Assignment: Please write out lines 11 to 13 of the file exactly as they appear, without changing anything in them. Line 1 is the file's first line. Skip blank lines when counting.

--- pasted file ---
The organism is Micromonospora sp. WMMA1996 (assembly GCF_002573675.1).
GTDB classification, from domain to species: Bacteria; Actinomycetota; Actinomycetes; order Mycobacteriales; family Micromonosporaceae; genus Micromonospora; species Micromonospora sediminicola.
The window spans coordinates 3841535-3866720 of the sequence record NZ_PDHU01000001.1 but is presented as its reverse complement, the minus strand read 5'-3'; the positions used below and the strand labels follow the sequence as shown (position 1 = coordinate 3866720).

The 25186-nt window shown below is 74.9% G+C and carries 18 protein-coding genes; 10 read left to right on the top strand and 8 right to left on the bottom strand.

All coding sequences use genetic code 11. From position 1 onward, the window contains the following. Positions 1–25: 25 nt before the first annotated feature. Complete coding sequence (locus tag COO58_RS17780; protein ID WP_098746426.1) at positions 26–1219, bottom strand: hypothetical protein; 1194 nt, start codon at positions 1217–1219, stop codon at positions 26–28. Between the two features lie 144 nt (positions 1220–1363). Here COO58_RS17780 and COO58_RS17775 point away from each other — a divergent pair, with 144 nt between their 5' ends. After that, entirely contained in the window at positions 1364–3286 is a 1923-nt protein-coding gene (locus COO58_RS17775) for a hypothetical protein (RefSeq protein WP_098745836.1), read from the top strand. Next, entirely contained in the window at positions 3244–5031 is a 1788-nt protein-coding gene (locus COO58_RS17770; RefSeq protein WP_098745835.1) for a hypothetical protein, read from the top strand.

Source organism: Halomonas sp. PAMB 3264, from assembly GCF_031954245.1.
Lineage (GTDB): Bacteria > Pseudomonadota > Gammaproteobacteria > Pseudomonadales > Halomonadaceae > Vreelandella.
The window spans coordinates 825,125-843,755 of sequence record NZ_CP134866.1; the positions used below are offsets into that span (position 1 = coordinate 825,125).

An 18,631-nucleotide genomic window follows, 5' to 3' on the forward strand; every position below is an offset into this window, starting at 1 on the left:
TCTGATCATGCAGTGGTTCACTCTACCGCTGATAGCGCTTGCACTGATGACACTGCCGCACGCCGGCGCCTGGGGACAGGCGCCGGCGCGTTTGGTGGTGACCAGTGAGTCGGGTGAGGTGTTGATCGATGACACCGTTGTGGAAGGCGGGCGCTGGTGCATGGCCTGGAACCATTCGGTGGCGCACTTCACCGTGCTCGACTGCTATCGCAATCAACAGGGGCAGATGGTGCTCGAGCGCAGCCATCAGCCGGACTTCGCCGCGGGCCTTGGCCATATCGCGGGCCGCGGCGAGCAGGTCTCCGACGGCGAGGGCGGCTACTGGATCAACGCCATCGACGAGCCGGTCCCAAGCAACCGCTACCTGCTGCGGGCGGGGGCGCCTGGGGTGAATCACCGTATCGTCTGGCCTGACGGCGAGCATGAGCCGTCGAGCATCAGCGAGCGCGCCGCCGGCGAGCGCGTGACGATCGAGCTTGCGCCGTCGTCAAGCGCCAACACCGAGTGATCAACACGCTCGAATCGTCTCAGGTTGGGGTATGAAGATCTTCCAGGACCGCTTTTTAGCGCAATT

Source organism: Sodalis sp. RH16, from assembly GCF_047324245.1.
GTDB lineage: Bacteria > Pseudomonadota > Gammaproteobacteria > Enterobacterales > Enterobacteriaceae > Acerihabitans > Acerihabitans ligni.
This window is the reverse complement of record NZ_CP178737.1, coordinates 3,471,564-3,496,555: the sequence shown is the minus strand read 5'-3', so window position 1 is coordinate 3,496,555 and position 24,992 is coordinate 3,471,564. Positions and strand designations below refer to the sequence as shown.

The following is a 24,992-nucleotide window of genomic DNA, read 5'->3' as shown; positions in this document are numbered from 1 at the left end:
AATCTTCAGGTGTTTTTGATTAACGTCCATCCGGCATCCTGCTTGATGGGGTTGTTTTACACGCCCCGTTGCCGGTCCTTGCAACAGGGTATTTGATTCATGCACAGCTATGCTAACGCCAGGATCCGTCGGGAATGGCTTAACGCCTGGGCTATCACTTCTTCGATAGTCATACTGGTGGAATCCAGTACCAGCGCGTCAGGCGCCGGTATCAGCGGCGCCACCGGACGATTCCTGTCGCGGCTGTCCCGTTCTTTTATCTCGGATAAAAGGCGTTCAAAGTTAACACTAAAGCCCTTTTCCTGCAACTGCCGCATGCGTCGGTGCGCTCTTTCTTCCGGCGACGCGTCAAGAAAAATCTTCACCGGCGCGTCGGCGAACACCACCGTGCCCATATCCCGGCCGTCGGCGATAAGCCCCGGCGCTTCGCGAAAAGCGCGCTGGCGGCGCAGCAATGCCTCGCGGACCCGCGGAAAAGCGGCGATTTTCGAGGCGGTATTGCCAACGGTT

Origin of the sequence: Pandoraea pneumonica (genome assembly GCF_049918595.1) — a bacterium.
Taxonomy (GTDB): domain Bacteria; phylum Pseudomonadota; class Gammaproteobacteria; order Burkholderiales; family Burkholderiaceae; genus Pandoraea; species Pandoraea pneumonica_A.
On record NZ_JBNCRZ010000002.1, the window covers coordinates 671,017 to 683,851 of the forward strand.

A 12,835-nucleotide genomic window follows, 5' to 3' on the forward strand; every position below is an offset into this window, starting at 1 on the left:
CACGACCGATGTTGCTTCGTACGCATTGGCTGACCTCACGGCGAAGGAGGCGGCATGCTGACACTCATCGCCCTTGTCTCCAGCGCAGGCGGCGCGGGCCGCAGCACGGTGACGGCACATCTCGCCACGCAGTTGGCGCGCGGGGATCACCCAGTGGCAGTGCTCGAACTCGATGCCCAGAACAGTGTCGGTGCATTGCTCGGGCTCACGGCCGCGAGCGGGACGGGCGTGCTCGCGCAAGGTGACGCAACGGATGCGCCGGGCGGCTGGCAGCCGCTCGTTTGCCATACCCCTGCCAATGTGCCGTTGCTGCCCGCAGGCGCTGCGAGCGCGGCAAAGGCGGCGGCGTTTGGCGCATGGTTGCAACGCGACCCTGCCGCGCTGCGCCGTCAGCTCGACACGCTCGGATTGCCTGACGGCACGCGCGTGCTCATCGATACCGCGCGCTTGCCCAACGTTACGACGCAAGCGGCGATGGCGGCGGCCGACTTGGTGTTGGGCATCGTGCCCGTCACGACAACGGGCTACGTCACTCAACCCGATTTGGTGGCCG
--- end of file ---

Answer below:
Source organism: Sodalis sp. RH16, from assembly GCF_047324245.1.
GTDB lineage: Bacteria > Pseudomonadota > Gammaproteobacteria > Enterobacterales > Enterobacteriaceae > Acerihabitans > Acerihabitans ligni.
This window is the reverse complement of record NZ_CP178737.1, coordinates 3,471,564-3,496,555: the sequence shown is the minus strand read 5'-3', so window position 1 is coordinate 3,496,555 and position 24,992 is coordinate 3,471,564. Positions and strand designations below refer to the sequence as shown.